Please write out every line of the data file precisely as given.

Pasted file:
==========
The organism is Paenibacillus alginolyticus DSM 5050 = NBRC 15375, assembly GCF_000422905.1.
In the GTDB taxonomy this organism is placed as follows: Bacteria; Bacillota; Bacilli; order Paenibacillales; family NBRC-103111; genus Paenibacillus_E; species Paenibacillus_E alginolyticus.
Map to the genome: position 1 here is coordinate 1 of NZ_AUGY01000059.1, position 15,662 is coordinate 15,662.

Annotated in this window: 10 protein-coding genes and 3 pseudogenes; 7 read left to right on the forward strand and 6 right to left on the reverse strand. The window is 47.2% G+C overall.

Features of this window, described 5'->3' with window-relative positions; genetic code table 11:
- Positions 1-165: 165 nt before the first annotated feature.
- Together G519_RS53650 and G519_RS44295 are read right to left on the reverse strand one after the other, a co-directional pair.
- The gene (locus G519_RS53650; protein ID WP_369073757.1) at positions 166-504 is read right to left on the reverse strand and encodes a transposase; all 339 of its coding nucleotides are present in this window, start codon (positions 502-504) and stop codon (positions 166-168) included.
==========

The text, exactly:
The organism is Paenibacillus alginolyticus DSM 5050 = NBRC 15375, assembly GCF_000422905.1.
In the GTDB taxonomy this organism is placed as follows: Bacteria; Bacillota; Bacilli; order Paenibacillales; family NBRC-103111; genus Paenibacillus_E; species Paenibacillus_E alginolyticus.
Map to the genome: position 1 here is coordinate 1 of NZ_AUGY01000059.1, position 15,662 is coordinate 15,662.

Annotated in this window: 10 protein-coding genes and 3 pseudogenes; 7 read left to right on the forward strand and 6 right to left on the reverse strand. The window is 47.2% G+C overall.

Features of this window, described 5'->3' with window-relative positions; genetic code table 11:
- Positions 1-165: 165 nt before the first annotated feature.
- Together G519_RS53650 and G519_RS44295 are read right to left on the reverse strand one after the other, a co-directional pair.
- The gene (locus G519_RS53650; protein ID WP_369073757.1) at positions 166-504 is read right to left on the reverse strand and encodes a transposase; all 339 of its coding nucleotides are present in this window, start codon (positions 502-504) and stop codon (positions 166-168) included.